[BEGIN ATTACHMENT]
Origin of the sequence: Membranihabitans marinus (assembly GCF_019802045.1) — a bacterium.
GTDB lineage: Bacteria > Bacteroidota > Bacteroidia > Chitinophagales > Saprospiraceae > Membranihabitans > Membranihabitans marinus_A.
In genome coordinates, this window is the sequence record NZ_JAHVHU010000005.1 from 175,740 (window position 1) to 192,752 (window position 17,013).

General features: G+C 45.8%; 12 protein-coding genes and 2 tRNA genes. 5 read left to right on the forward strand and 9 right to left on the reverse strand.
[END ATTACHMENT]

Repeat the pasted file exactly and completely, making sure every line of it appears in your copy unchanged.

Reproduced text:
Origin of the sequence: Membranihabitans marinus (assembly GCF_019802045.1) — a bacterium.
GTDB lineage: Bacteria > Bacteroidota > Bacteroidia > Chitinophagales > Saprospiraceae > Membranihabitans > Membranihabitans marinus_A.
In genome coordinates, this window is the sequence record NZ_JAHVHU010000005.1 from 175,740 (window position 1) to 192,752 (window position 17,013).

General features: G+C 45.8%; 12 protein-coding genes and 2 tRNA genes. 5 read left to right on the forward strand and 9 right to left on the reverse strand.